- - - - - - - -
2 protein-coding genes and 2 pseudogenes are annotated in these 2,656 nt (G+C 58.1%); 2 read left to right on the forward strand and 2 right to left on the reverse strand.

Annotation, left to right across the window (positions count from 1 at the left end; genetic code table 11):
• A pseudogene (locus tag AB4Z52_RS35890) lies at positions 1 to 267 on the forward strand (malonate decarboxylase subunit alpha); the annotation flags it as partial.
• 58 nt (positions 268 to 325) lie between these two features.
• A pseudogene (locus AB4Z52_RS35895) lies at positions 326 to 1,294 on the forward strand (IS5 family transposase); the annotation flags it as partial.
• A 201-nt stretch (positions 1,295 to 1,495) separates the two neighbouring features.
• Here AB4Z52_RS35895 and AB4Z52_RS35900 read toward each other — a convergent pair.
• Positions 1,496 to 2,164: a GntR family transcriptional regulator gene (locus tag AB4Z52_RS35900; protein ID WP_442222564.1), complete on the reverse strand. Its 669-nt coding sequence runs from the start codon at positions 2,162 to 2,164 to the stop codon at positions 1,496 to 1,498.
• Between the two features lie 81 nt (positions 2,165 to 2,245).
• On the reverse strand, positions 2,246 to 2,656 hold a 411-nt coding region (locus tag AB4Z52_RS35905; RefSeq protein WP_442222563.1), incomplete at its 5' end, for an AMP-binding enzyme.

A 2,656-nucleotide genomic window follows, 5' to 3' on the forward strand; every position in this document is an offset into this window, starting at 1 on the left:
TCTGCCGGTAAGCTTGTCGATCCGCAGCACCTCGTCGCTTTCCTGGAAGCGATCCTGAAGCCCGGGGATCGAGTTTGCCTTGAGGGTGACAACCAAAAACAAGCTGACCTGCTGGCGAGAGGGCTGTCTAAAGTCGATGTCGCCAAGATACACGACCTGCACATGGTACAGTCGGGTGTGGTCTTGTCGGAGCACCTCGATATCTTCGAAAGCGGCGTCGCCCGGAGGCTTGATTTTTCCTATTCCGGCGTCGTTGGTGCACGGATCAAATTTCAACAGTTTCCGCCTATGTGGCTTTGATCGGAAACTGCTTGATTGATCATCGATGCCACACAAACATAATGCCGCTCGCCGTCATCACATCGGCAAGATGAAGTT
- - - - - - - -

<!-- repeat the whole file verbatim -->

2 protein-coding genes and 2 pseudogenes are annotated in these 2,656 nt (G+C 58.1%); 2 read left to right on the forward strand and 2 right to left on the reverse strand.

Annotation, left to right across the window (positions count from 1 at the left end; genetic code table 11):
• A pseudogene (locus tag AB4Z52_RS35890) lies at positions 1 to 267 on the forward strand (malonate decarboxylase subunit alpha); the annotation flags it as partial.
• 58 nt (positions 268 to 325) lie between these two features.
• A pseudogene (locus AB4Z52_RS35895) lies at positions 326 to 1,294 on the forward strand (IS5 family transposase); the annotation flags it as partial.
• A 201-nt stretch (positions 1,295 to 1,495) separates the two neighbouring features.
• Here AB4Z52_RS35895 and AB4Z52_RS35900 read toward each other — a convergent pair.
• Positions 1,496 to 2,164: a GntR family transcriptional regulator gene (locus tag AB4Z52_RS35900; protein ID WP_442222564.1), complete on the reverse strand. Its 669-nt coding sequence runs from the start codon at positions 2,162 to 2,164 to the stop codon at positions 1,496 to 1,498.
• Between the two features lie 81 nt (positions 2,165 to 2,245).
• On the reverse strand, positions 2,246 to 2,656 hold a 411-nt coding region (locus tag AB4Z52_RS35905; RefSeq protein WP_442222563.1), incomplete at its 5' end, for an AMP-binding enzyme.

A 2,656-nucleotide genomic window follows, 5' to 3' on the forward strand; every position in this document is an offset into this window, starting at 1 on the left:
TCTGCCGGTAAGCTTGTCGATCCGCAGCACCTCGTCGCTTTCCTGGAAGCGATCCTGAAGCCCGGGGATCGAGTTTGCCTTGAGGGTGACAACCAAAAACAAGCTGACCTGCTGGCGAGAGGGCTGTCTAAAGTCGATGTCGCCAAGATACACGACCTGCACATGGTACAGTCGGGTGTGGTCTTGTCGGAGCACCTCGATATCTTCGAAAGCGGCGTCGCCCGGAGGCTTGATTTTTCCTATTCCGGCGTCGTTGGTGCACGGATCAAATTTCAACAGTTTCCGCCTATGTGGCTTTGATCGGAAACTGCTTGATTGATCATCGATGCCACACAAACATAATGCCGCTCGCCGTCATCACATCGGCAAGATGAAGTT